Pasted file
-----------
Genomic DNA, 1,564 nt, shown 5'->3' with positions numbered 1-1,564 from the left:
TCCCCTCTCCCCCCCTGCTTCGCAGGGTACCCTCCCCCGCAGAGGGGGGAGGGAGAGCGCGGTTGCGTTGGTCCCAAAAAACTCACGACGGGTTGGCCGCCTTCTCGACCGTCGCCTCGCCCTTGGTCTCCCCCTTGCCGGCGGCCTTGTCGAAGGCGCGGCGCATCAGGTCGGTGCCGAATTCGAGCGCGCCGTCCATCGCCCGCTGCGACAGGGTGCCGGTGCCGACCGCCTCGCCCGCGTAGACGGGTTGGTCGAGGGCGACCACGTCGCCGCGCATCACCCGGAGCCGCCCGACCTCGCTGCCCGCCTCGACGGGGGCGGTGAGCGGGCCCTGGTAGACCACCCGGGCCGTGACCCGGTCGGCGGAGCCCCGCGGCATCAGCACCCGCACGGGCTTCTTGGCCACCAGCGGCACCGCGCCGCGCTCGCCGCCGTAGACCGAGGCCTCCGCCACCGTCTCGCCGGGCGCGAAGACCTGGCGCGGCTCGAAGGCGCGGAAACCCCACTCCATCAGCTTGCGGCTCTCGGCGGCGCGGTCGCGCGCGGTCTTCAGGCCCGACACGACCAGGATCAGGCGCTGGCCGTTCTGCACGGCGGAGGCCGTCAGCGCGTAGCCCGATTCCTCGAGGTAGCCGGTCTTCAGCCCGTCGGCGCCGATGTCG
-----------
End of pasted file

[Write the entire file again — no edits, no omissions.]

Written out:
Genomic DNA, 1,564 nt, shown 5'->3' with positions numbered 1-1,564 from the left:
TCCCCTCTCCCCCCCTGCTTCGCAGGGTACCCTCCCCCGCAGAGGGGGGAGGGAGAGCGCGGTTGCGTTGGTCCCAAAAAACTCACGACGGGTTGGCCGCCTTCTCGACCGTCGCCTCGCCCTTGGTCTCCCCCTTGCCGGCGGCCTTGTCGAAGGCGCGGCGCATCAGGTCGGTGCCGAATTCGAGCGCGCCGTCCATCGCCCGCTGCGACAGGGTGCCGGTGCCGACCGCCTCGCCCGCGTAGACGGGTTGGTCGAGGGCGACCACGTCGCCGCGCATCACCCGGAGCCGCCCGACCTCGCTGCCCGCCTCGACGGGGGCGGTGAGCGGGCCCTGGTAGACCACCCGGGCCGTGACCCGGTCGGCGGAGCCCCGCGGCATCAGCACCCGCACGGGCTTCTTGGCCACCAGCGGCACCGCGCCGCGCTCGCCGCCGTAGACCGAGGCCTCCGCCACCGTCTCGCCGGGCGCGAAGACCTGGCGCGGCTCGAAGGCGCGGAAACCCCACTCCATCAGCTTGCGGCTCTCGGCGGCGCGGTCGCGCGCGGTCTTCAGGCCCGACACGACCAGGATCAGGCGCTGGCCGTTCTGCACGGCGGAGGCCGTCAGCGCGTAGCCCGATTCCTCGAGGTAGCCGGTCTTCAGCCCGTCGGCGCCGATGTCG